Rapid correction of hyperglycemia in a diabetic patient with coronary stenosis

November 5, 2008
Cardiology Review® Online, December 2007, Volume 24, Issue 12

A 62-year-old man presented with a 3-day history of intermittent episodes of central chest discomfort and associated dyspnea, culminating in a 20-minute episode occurring at rest, with marked diaphoresis and associated anguor animi.

A 62-year-old man presented with a 3-day history of intermittent episodes of central chest discomfort and associated dyspnea, culminating in a 20-minute episode occurring at rest, with marked diaphoresis and associated anguor animi. He had recently been diagnosed with type 2 diabetes mellitus and was adhering to a diabetic diet. Home blood sugar monitoring had suggested reasonable diabetic control.

Results of physical examination on hospital admission (in the absence of pain) were notable for the presence of an apical fourth heart sound and occasional basal crepitations in the lung fields. An initial electrocardiogram (ECG) was normal, and results of initial biochemical evaluation included normal troponin, electrolyte, and creatine kinase levels, but a blood sugar level of 14 mmol/L.

The patient was admitted to the coronary care unit and treated with 100 mg/day of aspirin, intravenously infused unfractionated heparin, 90 mg of diltiazem (Cardizem, Tiazac) 3 times/ day, and infused nitroglycerin. Acute treatment for hyperglycemia was initiated with subcutaneous insulin, and the patient was also started on 40 mg/day of atorvastatin (Lipitor).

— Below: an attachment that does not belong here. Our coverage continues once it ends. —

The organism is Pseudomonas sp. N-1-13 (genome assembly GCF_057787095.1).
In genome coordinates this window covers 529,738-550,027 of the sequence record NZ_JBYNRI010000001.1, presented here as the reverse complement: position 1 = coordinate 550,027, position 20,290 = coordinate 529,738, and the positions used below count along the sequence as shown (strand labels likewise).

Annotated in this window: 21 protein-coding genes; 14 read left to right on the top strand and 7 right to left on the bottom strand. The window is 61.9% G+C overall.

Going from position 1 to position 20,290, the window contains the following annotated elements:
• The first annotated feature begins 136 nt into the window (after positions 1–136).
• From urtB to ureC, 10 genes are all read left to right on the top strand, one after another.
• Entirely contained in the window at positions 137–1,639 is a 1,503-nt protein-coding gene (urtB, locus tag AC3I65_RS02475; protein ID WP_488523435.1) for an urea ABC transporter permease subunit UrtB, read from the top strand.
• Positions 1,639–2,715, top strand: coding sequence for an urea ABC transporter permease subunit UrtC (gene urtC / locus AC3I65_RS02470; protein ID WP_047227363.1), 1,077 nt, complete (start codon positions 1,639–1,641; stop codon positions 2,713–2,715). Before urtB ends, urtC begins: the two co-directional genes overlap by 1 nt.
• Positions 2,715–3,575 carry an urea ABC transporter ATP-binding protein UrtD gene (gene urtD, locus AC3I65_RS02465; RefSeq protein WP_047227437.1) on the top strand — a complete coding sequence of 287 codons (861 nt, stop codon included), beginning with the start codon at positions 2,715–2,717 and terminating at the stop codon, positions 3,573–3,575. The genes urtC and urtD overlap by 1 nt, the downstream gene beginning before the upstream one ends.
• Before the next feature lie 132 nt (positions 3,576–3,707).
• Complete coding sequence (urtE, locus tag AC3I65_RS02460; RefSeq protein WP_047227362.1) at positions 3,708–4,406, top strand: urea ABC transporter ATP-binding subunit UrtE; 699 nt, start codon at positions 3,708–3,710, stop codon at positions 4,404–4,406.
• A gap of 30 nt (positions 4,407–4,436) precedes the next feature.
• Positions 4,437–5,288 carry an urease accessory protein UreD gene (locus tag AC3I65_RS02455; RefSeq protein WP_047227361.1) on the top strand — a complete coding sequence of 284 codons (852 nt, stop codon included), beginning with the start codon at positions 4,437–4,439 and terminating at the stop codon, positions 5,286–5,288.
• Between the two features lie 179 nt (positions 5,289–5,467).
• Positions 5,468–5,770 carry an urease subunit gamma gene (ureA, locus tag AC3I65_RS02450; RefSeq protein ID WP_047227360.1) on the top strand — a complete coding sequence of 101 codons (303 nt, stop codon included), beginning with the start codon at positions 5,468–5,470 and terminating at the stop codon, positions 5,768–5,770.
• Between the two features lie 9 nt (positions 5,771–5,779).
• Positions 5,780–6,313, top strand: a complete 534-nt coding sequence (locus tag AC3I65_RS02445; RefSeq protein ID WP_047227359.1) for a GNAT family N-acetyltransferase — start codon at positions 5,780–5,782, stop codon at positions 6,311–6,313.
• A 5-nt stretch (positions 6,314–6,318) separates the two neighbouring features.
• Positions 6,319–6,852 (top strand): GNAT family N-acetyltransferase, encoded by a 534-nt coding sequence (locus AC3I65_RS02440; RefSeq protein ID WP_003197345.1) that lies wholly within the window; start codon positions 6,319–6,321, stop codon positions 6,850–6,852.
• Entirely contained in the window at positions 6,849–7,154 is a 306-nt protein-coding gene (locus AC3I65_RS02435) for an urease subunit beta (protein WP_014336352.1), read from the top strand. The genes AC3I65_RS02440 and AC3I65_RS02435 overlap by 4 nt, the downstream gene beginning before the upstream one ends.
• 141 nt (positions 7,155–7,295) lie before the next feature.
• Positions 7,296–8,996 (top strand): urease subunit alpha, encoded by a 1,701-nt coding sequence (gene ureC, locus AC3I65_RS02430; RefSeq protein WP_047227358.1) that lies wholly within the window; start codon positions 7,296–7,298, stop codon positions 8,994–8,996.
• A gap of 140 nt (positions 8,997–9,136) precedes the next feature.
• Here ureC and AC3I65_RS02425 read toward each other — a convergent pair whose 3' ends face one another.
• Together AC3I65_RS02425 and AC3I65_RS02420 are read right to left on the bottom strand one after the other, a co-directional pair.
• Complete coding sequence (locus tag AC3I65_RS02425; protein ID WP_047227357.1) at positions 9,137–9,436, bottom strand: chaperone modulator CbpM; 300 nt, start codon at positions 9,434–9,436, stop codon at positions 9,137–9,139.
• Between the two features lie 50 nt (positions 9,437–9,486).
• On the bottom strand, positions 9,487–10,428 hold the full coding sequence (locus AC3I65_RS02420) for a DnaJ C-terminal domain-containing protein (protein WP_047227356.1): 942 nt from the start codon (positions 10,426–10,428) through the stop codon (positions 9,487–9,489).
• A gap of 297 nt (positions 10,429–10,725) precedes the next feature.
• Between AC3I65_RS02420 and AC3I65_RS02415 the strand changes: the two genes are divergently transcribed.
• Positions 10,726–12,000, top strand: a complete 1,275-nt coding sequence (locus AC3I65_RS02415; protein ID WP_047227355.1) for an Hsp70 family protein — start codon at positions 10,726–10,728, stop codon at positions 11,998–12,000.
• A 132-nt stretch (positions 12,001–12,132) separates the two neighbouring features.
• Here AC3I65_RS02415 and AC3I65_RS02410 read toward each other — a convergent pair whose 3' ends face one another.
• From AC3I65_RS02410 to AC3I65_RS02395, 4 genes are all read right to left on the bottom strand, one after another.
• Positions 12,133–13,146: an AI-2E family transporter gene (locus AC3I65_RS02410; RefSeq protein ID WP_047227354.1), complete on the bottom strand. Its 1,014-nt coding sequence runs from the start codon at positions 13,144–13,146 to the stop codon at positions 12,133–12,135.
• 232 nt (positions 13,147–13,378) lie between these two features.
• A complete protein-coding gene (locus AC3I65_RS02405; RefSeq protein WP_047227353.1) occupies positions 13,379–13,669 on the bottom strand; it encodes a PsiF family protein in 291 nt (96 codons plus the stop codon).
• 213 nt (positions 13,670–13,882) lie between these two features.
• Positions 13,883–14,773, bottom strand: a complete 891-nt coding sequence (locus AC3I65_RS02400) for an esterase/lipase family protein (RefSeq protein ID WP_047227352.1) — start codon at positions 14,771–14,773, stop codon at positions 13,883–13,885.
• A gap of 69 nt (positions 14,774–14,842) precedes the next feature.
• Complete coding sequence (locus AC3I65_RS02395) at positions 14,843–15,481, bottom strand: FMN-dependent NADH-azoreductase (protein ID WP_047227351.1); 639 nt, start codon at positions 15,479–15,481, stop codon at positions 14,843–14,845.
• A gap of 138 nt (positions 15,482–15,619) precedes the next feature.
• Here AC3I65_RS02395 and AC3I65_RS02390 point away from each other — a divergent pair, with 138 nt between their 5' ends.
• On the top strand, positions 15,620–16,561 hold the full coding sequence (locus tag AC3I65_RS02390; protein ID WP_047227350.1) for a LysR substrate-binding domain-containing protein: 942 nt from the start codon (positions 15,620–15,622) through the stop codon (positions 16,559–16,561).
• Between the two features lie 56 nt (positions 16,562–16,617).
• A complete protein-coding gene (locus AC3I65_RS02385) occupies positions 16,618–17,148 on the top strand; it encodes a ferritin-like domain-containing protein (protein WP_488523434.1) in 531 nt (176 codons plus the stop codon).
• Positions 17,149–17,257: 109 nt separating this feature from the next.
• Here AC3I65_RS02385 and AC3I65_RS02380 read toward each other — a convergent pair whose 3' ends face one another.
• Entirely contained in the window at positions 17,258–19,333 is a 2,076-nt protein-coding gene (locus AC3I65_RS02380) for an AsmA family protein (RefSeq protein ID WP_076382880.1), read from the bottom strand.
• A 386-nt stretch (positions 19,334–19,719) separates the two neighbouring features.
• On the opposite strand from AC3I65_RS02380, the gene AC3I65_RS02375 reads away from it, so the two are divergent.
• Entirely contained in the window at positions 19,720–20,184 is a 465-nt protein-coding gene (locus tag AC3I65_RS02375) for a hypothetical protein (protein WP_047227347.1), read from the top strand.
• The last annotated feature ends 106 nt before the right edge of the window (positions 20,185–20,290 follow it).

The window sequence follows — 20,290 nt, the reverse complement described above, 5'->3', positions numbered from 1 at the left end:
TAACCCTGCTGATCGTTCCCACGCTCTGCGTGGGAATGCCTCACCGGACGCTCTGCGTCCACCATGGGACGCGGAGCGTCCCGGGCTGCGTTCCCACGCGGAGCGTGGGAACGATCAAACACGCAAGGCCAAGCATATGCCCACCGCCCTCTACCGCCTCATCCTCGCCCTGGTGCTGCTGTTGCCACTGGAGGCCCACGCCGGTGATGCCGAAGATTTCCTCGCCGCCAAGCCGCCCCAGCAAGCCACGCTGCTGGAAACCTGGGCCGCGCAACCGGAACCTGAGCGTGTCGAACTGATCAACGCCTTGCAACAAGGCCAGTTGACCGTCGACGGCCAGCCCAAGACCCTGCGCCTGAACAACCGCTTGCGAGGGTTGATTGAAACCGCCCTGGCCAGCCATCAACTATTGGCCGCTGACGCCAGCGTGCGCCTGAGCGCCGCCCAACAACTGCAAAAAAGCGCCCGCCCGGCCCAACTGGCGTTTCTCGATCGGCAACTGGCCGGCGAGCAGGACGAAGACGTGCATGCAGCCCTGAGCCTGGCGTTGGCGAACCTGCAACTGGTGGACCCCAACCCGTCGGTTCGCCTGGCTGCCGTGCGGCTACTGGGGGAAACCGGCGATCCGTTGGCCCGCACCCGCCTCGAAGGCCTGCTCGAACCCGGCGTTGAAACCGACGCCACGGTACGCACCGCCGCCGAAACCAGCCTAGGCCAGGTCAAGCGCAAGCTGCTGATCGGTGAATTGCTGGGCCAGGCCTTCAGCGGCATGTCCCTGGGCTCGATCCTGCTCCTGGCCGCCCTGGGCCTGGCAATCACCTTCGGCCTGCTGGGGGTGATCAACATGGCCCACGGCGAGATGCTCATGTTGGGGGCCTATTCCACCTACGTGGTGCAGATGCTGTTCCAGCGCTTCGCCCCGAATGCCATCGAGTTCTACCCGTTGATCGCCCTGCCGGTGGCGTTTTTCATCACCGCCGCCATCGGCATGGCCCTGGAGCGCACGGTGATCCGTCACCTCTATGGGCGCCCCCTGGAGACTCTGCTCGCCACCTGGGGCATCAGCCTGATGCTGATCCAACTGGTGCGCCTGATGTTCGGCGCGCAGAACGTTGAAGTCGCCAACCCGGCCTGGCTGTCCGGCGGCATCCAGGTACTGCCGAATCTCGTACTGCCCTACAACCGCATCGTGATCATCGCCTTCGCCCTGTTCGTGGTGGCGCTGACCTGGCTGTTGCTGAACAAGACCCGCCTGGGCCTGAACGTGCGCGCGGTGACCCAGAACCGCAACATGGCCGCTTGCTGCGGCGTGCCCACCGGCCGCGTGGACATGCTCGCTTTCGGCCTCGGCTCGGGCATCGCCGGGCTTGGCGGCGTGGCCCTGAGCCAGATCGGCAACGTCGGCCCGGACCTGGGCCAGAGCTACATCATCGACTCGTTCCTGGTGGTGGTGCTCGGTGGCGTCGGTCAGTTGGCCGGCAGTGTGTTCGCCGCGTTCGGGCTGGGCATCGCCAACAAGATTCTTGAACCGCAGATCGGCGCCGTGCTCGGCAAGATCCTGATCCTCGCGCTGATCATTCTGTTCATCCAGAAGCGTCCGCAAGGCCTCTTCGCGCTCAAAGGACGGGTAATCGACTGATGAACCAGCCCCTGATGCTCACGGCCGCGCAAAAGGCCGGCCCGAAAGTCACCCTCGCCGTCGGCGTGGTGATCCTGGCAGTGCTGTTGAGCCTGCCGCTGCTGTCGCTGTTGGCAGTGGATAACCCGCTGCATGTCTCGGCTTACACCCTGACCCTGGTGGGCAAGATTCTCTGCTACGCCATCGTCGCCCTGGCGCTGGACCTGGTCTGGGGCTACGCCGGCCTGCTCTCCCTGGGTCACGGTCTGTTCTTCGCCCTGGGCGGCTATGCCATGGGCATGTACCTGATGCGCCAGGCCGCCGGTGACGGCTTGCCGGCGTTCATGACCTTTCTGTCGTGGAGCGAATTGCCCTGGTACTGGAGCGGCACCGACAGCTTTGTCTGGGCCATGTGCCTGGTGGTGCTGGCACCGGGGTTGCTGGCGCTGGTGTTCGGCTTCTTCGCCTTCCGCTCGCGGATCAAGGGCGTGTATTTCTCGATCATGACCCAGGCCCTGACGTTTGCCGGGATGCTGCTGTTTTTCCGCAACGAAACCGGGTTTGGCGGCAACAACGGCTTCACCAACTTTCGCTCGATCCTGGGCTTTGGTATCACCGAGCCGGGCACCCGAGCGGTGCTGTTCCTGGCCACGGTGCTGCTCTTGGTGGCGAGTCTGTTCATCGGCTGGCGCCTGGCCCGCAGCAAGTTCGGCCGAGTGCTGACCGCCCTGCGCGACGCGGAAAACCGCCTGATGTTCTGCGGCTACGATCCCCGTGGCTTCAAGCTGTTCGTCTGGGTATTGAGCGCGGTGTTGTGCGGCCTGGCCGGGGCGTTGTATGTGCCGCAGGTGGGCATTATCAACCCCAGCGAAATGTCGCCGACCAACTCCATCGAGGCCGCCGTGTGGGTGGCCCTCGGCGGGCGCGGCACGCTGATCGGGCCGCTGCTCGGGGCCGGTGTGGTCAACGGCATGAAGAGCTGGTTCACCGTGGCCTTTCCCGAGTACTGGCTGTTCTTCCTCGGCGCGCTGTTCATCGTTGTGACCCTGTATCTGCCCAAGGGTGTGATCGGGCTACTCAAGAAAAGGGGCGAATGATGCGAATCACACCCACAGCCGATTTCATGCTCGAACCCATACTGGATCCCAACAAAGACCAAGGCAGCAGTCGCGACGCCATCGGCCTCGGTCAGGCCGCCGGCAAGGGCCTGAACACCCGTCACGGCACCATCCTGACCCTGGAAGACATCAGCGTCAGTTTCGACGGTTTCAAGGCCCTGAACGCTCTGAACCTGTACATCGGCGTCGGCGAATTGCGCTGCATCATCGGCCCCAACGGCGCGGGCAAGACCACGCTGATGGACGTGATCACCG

Two hours after admission, the patient experienced another episode of chest pain. Continuous 12-lead ST-segment monitoring revealed that there had been a number of episodes of marked ST-segment depression in the inferolateral leads. Activated partial thromboplastin time was 65 seconds (therapeutic, 60-85 seconds). The blood sugar level was 11.5 mmol/L. A decision was made to perform urgent cardiac catheterization, preceded by administration of clopidogrel (Plavix; 300 mg).

At cardiac catheterization, the left coronary artery was normal, and there was a proximal subtotal eccentric stenosis of a dominant right coronary artery with Thrombolysis in Myocardial Infarction grade 2 flow and visible extensive distal thrombus. The patient was given an additional 300 mg of clopidogrel. Treatment with abciximab (ReoPro) was started; the stenosis was dilated and a stent inserted. An intravenous infusion of insulin was begun.

The postprocedural blood sugar level decreased to 7 mmol/L over 4 hours. Continuous ST-segment monitoring indicated gradual resolution of ischemic episodes over 8 hours postprocedure. The patient was weaned from intravenous infusions after 24 hours, ramipril (Altace; 10 mg/day) was added to the treatment regimen, and the patient was discharged 48 hours after the procedure, remaining asymptomatic over a follow-up period of 6 months.